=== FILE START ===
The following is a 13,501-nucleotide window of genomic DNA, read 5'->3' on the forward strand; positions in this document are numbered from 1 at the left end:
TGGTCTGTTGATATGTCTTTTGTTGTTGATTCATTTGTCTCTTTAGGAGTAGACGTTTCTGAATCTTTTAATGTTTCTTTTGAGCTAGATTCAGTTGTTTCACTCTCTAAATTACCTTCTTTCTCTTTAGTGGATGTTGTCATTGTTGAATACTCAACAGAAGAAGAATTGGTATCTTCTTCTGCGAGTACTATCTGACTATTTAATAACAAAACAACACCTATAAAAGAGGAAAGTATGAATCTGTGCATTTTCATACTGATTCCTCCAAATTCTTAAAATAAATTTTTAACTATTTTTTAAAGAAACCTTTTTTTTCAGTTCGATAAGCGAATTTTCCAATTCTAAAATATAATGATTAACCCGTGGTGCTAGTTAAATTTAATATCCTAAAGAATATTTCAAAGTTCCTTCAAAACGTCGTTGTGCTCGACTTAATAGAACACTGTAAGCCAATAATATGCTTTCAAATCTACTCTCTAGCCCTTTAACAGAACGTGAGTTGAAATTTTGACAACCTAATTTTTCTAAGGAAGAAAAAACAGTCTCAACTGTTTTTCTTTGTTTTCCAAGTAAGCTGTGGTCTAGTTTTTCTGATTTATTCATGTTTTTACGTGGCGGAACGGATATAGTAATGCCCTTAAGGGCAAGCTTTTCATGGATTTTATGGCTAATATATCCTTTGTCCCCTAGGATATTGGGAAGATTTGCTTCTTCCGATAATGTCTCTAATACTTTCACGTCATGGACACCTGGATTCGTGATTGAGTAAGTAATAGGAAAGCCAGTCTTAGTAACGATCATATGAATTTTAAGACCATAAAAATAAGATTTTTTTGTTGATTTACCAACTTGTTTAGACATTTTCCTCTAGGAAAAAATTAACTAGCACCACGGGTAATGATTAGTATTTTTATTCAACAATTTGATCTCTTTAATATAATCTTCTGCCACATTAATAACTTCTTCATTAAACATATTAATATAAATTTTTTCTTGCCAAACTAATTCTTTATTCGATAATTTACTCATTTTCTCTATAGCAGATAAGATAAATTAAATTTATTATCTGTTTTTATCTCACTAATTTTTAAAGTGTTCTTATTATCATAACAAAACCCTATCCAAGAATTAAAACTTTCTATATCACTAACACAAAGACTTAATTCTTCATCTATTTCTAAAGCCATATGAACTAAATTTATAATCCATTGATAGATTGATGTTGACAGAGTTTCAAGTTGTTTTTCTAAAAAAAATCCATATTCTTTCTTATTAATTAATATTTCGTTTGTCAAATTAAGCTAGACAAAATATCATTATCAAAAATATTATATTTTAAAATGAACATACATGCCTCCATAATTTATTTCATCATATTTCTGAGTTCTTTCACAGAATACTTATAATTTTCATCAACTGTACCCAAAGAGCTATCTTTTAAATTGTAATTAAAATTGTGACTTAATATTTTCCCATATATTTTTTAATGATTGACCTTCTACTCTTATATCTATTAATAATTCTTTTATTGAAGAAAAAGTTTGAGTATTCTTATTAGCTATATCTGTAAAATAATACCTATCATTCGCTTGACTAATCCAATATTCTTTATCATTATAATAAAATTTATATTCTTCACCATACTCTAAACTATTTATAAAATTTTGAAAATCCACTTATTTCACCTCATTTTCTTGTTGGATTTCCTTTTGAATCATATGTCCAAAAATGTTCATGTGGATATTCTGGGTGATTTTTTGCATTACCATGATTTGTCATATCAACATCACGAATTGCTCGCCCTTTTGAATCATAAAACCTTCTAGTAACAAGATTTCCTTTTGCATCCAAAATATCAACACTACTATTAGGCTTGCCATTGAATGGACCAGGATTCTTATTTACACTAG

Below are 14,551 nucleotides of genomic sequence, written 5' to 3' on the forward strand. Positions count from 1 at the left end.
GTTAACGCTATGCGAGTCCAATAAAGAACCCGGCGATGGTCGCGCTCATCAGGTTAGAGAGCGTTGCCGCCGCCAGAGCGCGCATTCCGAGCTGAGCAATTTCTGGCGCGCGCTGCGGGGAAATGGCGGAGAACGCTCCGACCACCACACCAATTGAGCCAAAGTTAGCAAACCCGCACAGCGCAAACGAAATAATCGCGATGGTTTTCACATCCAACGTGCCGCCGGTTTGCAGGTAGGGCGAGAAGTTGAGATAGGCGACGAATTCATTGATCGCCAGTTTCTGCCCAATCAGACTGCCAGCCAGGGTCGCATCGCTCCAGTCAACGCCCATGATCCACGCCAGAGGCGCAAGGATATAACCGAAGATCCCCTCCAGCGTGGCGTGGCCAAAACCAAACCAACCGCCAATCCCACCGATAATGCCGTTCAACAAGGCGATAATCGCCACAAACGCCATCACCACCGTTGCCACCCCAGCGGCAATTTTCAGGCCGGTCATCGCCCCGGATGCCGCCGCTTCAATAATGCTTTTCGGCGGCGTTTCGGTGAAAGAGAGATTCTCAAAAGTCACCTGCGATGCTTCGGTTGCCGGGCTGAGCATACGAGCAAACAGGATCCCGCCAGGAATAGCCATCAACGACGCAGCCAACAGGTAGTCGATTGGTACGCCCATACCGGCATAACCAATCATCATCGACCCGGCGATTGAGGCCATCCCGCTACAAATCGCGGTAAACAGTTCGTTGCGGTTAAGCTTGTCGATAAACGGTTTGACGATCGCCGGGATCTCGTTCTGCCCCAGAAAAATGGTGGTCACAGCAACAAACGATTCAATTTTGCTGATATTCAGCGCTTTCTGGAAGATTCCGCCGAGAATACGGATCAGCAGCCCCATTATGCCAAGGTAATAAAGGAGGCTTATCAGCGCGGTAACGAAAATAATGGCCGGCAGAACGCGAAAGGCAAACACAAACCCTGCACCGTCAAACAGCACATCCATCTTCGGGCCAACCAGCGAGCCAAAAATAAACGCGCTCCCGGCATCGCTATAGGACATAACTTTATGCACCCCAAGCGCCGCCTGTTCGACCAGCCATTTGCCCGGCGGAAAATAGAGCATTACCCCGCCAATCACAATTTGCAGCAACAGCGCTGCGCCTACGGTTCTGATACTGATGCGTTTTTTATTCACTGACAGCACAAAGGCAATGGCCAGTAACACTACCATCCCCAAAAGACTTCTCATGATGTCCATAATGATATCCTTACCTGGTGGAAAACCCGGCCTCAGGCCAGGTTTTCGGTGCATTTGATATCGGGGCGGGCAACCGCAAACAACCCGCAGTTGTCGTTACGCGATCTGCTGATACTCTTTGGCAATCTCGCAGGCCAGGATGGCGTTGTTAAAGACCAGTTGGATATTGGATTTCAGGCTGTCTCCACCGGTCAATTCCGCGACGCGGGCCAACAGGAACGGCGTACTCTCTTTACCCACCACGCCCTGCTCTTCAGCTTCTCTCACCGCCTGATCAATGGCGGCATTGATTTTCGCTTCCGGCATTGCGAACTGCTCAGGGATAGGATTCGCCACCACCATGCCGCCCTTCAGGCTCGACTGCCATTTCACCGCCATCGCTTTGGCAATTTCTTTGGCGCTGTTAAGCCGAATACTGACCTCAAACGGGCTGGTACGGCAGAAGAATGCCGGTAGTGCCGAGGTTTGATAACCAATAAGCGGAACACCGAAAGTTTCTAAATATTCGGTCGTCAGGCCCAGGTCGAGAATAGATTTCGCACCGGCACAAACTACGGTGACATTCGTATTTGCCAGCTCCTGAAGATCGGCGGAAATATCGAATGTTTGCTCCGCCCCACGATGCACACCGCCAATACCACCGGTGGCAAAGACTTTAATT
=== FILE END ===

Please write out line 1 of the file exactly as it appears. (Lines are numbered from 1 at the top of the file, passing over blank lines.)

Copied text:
The following is a 13,501-nucleotide window of genomic DNA, read 5'->3' on the forward strand; positions in this document are numbered from 1 at the left end: